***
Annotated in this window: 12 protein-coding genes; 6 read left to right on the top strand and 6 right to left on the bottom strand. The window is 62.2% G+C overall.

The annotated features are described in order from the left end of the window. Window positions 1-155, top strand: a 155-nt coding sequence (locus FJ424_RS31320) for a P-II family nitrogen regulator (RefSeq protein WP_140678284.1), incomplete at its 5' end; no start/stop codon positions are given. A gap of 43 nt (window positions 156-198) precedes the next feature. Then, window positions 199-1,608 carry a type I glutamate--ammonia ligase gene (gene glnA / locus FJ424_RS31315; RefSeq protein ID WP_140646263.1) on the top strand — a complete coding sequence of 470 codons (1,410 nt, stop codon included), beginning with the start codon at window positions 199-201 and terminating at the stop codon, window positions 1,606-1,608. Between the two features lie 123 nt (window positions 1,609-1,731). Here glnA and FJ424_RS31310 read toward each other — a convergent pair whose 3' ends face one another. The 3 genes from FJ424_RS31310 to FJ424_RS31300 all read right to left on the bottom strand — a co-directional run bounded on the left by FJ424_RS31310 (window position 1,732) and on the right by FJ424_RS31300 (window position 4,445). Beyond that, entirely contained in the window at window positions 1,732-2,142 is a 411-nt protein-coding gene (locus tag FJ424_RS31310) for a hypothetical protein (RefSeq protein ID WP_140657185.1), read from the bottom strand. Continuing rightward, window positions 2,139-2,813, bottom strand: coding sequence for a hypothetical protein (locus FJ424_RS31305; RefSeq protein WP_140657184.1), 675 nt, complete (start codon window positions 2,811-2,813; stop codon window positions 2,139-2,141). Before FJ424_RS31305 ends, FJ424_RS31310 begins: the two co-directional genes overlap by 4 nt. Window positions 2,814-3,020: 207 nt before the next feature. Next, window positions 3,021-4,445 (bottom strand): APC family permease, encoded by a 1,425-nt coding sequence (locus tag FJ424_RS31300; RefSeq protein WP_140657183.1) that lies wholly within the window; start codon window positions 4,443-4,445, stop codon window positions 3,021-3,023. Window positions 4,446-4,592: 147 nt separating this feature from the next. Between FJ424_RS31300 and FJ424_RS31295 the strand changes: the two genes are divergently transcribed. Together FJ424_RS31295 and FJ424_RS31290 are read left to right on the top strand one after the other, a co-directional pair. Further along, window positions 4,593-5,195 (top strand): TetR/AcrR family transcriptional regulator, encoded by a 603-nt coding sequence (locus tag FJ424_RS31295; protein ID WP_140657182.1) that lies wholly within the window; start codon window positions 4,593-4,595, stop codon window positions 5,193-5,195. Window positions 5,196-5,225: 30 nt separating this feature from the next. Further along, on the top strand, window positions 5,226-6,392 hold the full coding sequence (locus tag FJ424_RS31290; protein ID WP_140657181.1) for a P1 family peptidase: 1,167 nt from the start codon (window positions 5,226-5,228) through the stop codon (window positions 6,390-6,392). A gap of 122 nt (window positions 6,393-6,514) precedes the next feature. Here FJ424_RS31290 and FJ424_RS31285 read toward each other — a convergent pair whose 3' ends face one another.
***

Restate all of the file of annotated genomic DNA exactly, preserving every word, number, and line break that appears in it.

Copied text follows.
Annotated in this window: 12 protein-coding genes; 6 read left to right on the top strand and 6 right to left on the bottom strand. The window is 62.2% G+C overall.

The annotated features are described in order from the left end of the window. Window positions 1-155, top strand: a 155-nt coding sequence (locus FJ424_RS31320) for a P-II family nitrogen regulator (RefSeq protein WP_140678284.1), incomplete at its 5' end; no start/stop codon positions are given. A gap of 43 nt (window positions 156-198) precedes the next feature. Then, window positions 199-1,608 carry a type I glutamate--ammonia ligase gene (gene glnA / locus FJ424_RS31315; RefSeq protein ID WP_140646263.1) on the top strand — a complete coding sequence of 470 codons (1,410 nt, stop codon included), beginning with the start codon at window positions 199-201 and terminating at the stop codon, window positions 1,606-1,608. Between the two features lie 123 nt (window positions 1,609-1,731). Here glnA and FJ424_RS31310 read toward each other — a convergent pair whose 3' ends face one another. The 3 genes from FJ424_RS31310 to FJ424_RS31300 all read right to left on the bottom strand — a co-directional run bounded on the left by FJ424_RS31310 (window position 1,732) and on the right by FJ424_RS31300 (window position 4,445). Beyond that, entirely contained in the window at window positions 1,732-2,142 is a 411-nt protein-coding gene (locus tag FJ424_RS31310) for a hypothetical protein (RefSeq protein ID WP_140657185.1), read from the bottom strand. Continuing rightward, window positions 2,139-2,813, bottom strand: coding sequence for a hypothetical protein (locus FJ424_RS31305; RefSeq protein WP_140657184.1), 675 nt, complete (start codon window positions 2,811-2,813; stop codon window positions 2,139-2,141). Before FJ424_RS31305 ends, FJ424_RS31310 begins: the two co-directional genes overlap by 4 nt. Window positions 2,814-3,020: 207 nt before the next feature. Next, window positions 3,021-4,445 (bottom strand): APC family permease, encoded by a 1,425-nt coding sequence (locus tag FJ424_RS31300; RefSeq protein WP_140657183.1) that lies wholly within the window; start codon window positions 4,443-4,445, stop codon window positions 3,021-3,023. Window positions 4,446-4,592: 147 nt separating this feature from the next. Between FJ424_RS31300 and FJ424_RS31295 the strand changes: the two genes are divergently transcribed. Together FJ424_RS31295 and FJ424_RS31290 are read left to right on the top strand one after the other, a co-directional pair. Further along, window positions 4,593-5,195 (top strand): TetR/AcrR family transcriptional regulator, encoded by a 603-nt coding sequence (locus tag FJ424_RS31295; protein ID WP_140657182.1) that lies wholly within the window; start codon window positions 4,593-4,595, stop codon window positions 5,193-5,195. Window positions 5,196-5,225: 30 nt separating this feature from the next. Further along, on the top strand, window positions 5,226-6,392 hold the full coding sequence (locus tag FJ424_RS31290; protein ID WP_140657181.1) for a P1 family peptidase: 1,167 nt from the start codon (window positions 5,226-5,228) through the stop codon (window positions 6,390-6,392). A gap of 122 nt (window positions 6,393-6,514) precedes the next feature. Here FJ424_RS31290 and FJ424_RS31285 read toward each other — a convergent pair whose 3' ends face one another.